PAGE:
2.3 According to the case law of the Court of Justice, the European Convention on Human Rights, which is also mentioned in Article F (2) of the Treaty of the European Union, provides a basis for human rights as general principles of Community law.
2.4 Article 10 of the European Convention on Human Rights guarantees the freedom of expression, which includes freedom to hold opinions and to receive and impart information and ideas without interference by public authority. Article 10 ' 2 of the Convention mentions that the exercise of these freedoms carries with it duties and responsibilities and envisages that, under certain conditions, limits on freedom of expression may be prescribed by law.
2.5 According to the decision of the European Court of Human Rights in Vogt v Germany(2), although it is legitimate to impose on civil servants, on account of their status, a duty of discretion, civil servants are individuals and, as such, qualify for the protection of Article 10 of the Convention. The Court mentioned in the same case the need to ensure that a fair balance has been struck between the fundamental right of the individual to freedom of expression and the legitimate interest of a democratic state in ensuring that its civil service properly furthers the purposes enumerated in Article 10 ' 2. In this context, the Court also remarked that, whenever civil servants' right to freedom of expression is in issue, the "duties and responsibilities" referred to in Article 10 ' 2 assume a special significance.
2.6 The Commission did not take disciplinary proceedings against Mr LEMMEL, but confined its actions to sending a letter reminding him of his duties under the Staff Regulations. According to the Court of Justice of the European Communities, these duties cannot be interpreted in such a way as to conflict with freedom of expression.
2.7 On the basis of the Ombudsman's inquiries, therefore, there appears to be no evidence of an interference with freedom of expression in this case or, more generally, of any intention by the Commission not to strike a fair balance between the fundamental right of the individual to freedom of expression and the duties and responsibilities of officials.
The Ombudsman's inquiries have therefore revealed no evidence of maladministration by the Commission and he has decided to close the case.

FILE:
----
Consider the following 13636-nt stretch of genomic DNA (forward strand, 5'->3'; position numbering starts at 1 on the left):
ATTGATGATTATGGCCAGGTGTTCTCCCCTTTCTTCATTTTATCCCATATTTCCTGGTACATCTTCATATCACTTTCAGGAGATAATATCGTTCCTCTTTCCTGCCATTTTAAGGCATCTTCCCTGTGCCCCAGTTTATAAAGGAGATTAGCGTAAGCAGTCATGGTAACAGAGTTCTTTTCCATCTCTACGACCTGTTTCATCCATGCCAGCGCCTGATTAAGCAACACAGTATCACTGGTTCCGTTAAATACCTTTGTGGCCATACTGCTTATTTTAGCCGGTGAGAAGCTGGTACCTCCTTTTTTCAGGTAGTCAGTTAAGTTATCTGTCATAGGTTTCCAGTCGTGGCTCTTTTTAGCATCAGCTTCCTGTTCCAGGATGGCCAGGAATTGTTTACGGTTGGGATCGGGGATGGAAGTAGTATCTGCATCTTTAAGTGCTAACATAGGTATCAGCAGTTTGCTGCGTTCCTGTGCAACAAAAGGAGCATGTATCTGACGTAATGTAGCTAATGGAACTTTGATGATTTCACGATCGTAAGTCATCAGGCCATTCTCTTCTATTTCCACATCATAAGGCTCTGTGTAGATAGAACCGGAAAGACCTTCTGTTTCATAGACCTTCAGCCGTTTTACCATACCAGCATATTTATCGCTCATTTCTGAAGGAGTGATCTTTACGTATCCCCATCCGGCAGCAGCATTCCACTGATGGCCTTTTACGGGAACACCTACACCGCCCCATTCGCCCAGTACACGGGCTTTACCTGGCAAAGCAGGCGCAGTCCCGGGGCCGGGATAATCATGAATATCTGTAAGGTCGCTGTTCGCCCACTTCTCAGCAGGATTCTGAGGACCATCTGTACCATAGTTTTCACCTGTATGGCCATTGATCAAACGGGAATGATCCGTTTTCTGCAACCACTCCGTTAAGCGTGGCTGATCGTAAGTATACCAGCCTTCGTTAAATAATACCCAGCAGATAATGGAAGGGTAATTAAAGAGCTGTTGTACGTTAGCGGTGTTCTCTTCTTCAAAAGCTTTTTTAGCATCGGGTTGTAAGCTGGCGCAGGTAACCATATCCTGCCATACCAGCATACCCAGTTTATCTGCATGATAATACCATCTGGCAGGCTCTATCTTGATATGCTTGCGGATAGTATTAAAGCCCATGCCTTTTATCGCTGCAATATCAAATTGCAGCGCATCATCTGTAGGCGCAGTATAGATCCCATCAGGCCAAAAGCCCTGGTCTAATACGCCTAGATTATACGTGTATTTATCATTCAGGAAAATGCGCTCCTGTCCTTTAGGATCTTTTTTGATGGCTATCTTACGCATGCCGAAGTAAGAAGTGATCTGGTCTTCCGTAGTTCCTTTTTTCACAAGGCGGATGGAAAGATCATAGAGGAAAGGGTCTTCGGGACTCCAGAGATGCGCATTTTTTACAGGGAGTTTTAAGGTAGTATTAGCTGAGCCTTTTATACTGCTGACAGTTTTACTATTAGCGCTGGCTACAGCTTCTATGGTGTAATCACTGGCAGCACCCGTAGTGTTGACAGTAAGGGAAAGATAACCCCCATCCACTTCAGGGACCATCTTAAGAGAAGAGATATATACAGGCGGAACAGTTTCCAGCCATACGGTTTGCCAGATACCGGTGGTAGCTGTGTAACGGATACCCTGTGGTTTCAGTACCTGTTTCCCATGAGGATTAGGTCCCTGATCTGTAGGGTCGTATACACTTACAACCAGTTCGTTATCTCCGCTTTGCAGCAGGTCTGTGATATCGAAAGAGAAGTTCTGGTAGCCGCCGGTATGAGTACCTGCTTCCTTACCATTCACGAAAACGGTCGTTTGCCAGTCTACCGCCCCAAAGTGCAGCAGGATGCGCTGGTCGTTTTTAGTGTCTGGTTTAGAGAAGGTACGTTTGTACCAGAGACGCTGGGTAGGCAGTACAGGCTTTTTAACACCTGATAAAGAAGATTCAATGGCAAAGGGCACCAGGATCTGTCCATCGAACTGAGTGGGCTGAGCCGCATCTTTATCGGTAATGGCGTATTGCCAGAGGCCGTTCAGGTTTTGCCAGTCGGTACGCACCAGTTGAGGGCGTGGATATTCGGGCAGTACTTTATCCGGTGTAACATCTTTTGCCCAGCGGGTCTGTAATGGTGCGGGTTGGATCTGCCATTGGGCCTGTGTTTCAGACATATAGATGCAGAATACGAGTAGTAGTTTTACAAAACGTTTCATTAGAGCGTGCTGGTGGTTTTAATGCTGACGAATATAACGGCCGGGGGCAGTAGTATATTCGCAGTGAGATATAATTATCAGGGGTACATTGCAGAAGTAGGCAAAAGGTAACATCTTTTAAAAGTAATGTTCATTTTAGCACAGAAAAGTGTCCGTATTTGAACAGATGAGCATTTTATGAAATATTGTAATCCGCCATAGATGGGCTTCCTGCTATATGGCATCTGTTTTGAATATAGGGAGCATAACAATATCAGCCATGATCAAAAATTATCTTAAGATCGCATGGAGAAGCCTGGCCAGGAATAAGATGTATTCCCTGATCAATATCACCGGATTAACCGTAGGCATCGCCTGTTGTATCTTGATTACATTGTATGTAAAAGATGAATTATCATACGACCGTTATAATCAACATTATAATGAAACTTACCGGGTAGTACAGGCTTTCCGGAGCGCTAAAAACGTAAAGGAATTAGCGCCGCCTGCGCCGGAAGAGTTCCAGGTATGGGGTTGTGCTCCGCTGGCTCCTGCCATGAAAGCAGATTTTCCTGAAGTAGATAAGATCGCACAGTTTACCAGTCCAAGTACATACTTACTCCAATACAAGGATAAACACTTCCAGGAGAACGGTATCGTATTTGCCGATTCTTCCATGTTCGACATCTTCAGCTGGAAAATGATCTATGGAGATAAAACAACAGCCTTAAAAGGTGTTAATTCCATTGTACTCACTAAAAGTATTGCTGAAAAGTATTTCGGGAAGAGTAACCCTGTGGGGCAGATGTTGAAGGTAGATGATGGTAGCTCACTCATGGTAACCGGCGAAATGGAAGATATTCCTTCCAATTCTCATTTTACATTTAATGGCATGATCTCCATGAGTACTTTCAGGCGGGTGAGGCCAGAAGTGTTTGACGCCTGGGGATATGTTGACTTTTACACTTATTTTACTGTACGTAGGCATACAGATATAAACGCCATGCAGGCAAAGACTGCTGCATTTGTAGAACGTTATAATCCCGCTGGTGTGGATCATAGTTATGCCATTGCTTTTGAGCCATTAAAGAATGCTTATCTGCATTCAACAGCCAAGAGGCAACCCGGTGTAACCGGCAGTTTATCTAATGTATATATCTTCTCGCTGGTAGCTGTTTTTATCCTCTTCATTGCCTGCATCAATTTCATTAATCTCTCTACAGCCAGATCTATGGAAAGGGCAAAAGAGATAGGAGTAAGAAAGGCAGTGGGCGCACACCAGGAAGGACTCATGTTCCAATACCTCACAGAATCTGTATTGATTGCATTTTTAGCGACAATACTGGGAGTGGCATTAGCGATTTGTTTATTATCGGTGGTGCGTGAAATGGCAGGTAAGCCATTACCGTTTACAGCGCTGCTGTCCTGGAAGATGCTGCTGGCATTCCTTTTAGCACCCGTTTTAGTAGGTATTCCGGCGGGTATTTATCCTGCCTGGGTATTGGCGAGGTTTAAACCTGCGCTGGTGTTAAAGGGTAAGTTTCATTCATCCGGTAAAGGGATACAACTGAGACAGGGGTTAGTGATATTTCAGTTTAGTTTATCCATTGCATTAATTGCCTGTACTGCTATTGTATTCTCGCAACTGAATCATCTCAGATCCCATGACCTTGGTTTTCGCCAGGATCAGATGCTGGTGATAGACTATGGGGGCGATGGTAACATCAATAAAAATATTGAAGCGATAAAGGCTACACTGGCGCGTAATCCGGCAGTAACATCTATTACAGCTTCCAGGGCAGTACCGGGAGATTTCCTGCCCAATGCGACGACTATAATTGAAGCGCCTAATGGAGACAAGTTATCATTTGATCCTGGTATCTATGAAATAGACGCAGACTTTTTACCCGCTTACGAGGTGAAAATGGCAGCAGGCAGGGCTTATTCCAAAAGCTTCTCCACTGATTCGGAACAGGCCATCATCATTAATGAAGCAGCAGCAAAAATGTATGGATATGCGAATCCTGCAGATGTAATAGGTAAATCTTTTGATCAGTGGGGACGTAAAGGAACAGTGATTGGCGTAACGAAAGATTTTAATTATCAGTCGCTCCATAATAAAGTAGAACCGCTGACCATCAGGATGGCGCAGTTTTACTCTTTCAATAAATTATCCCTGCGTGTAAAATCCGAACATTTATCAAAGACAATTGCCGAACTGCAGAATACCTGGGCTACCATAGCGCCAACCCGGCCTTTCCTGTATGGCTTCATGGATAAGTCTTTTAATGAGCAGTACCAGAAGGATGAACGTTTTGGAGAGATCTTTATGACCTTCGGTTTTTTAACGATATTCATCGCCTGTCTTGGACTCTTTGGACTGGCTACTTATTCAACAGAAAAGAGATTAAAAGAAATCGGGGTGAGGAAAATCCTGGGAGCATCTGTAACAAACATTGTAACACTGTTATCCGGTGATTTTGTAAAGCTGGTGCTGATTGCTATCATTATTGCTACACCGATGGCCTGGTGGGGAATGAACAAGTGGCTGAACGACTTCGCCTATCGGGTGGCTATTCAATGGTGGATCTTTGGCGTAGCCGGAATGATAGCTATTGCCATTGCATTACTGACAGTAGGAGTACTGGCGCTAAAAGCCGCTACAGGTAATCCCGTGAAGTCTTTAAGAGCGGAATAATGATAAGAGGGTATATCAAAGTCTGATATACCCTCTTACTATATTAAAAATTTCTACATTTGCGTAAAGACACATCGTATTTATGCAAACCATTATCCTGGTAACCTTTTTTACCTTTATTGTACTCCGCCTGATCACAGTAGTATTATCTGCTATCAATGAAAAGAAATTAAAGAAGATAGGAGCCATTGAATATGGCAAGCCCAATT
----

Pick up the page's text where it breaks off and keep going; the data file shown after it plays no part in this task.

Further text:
According to the Court of Justice, the Staff Regulations cannot be interpreted in such a way as to conflict with freedom of expression. The Commission's opinion on the complaint in this case focused on the restrictions which the Staff Regulations impose on the public expression of opinion by officials. It did not expressly acknowledge, however, that officials have a fundamental right to freedom of expression.
As it appears in Article 10 of the European Convention on Human Rights, freedom of expression includes the freedom to hold opinions and to receive and impart information and ideas without interference by public authority. Article 10 ' 2 of the Convention envisages that, under certain conditions, limits on freedom of expression may be prescribed by law.
In this context, it is also worth remarking that the Commission's opinion to the Ombudsman in this case quoted only the first part of the first paragraph of Article 17 of the Staff Regulations. The paragraph continues:
- (an official) "shall not in any manner whatsoever disclose to any unauthorised person any document or information not already made public. He shall continue to be bound by this obligation after leaving the service."
If read literally, without regard to the statement by the Court of Justice that the Staff Regulations cannot be interpreted in such a way as to conflict with freedom of expression, this part of Article 17 could be thought to forbid officials from putting any information whatsoever into the public domain, thereby preventing them from engaging in any public discussion of their work. This interpretation, as stated above, is not correct.
The Commission may wish to consider whether it could provide guidance to its officials on what it considers to be a fair balance between their individual right to freedom of expression, which includes the freedom to impart information and ideas, and their duties and responsibilities as officials, in particular under Articles 12 and 17 of the Staff Regulations.
The issuing of such guidance could help ensure fulfilment of the requirement under Article 10 ' 2 of the European Convention on Human Rights that restrictions on freedom of expression be "prescribed by law", by putting officials in a position to foresee the risks that particular courses of action may involve.
Publication of such guidance including, in particular, acknowledgment of the fact that officials have a fundamental right to freedom of expression, could also help enhance relations between the Commission and European citizens by avoiding possible confusion and misunderstandings on this question.
(1) Case C-100/88  ECR 4285 at 4309.
(2) Judgement of 26 September 1995, Series A no. 323.